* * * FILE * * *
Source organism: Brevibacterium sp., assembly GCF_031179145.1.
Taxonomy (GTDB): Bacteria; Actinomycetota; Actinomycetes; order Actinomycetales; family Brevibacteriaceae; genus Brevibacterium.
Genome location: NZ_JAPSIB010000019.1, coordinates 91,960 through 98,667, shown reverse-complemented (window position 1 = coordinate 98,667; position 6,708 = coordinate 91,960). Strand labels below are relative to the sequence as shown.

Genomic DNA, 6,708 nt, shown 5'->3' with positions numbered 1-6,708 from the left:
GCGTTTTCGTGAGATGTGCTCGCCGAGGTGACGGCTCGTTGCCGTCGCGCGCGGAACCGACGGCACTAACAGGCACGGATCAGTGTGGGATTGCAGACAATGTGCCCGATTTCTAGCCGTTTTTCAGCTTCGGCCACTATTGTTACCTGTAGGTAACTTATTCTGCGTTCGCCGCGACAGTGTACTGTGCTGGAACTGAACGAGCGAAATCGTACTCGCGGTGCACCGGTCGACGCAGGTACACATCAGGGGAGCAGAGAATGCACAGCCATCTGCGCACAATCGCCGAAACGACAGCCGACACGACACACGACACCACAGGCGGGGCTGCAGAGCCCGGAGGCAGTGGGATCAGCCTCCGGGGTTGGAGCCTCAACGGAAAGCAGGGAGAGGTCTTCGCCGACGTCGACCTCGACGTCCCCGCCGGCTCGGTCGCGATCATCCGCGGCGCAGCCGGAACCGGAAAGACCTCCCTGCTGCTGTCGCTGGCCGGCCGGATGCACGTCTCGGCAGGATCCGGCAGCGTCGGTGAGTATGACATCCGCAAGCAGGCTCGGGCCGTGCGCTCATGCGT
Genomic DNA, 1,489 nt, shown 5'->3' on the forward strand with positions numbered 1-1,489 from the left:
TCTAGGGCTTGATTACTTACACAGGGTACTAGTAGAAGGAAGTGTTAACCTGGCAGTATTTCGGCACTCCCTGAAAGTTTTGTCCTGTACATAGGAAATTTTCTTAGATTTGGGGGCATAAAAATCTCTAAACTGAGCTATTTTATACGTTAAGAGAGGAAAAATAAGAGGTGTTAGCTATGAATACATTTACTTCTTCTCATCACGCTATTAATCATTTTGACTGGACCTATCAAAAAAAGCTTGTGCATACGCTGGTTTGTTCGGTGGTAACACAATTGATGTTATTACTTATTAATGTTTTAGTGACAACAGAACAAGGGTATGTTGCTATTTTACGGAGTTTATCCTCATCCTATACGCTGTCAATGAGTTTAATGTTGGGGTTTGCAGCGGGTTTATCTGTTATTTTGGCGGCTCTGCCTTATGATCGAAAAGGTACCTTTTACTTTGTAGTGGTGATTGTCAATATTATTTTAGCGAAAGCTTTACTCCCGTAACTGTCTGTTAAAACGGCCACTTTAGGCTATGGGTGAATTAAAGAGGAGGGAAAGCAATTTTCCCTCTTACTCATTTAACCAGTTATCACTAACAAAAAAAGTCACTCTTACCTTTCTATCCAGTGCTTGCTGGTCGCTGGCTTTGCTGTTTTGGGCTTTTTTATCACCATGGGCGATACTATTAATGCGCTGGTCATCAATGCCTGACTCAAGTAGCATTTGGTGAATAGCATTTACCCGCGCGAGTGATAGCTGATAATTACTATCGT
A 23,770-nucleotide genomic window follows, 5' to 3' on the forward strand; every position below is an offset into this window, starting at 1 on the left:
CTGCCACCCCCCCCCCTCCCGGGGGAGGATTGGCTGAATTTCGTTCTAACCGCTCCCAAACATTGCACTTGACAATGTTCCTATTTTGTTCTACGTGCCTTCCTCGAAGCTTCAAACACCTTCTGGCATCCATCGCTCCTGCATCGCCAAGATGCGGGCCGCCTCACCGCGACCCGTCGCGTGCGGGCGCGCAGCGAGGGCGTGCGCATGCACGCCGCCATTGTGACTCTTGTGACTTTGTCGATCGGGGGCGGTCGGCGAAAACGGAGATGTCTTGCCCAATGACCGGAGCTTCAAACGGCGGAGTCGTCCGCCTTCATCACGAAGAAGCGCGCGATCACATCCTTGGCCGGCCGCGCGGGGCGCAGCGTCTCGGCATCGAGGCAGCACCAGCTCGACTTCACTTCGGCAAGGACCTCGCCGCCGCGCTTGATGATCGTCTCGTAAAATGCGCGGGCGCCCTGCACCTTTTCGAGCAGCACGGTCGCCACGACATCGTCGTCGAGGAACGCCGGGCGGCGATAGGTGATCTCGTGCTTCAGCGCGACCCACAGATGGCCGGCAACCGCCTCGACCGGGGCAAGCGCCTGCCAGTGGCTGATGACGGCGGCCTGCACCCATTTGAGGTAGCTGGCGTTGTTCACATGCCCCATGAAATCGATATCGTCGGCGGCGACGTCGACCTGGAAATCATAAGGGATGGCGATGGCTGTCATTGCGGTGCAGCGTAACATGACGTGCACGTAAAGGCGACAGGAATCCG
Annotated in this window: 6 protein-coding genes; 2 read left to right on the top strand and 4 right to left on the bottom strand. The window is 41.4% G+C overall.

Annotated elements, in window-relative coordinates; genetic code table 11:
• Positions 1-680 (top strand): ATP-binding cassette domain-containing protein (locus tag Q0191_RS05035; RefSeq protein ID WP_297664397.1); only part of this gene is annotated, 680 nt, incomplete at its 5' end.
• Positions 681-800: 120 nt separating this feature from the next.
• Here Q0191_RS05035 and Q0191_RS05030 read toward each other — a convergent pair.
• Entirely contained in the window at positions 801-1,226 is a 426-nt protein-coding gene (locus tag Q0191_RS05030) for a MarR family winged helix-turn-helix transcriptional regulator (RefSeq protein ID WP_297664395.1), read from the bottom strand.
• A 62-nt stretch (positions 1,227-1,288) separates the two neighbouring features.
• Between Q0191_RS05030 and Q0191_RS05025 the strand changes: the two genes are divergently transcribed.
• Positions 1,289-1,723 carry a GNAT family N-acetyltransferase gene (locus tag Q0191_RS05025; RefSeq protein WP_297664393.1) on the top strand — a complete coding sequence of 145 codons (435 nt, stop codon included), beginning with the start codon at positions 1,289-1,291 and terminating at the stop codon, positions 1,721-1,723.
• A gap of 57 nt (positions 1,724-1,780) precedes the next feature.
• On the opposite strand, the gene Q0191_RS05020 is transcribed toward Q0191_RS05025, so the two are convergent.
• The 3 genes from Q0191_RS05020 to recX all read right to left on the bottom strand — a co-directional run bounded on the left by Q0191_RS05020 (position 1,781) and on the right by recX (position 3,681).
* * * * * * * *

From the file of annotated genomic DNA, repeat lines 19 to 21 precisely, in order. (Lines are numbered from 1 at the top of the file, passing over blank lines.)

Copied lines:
• A gap of 57 nt (positions 1,724-1,780) precedes the next feature.
• On the opposite strand, the gene Q0191_RS05020 is transcribed toward Q0191_RS05025, so the two are convergent.
• The 3 genes from Q0191_RS05020 to recX all read right to left on the bottom strand — a co-directional run bounded on the left by Q0191_RS05020 (position 1,781) and on the right by recX (position 3,681).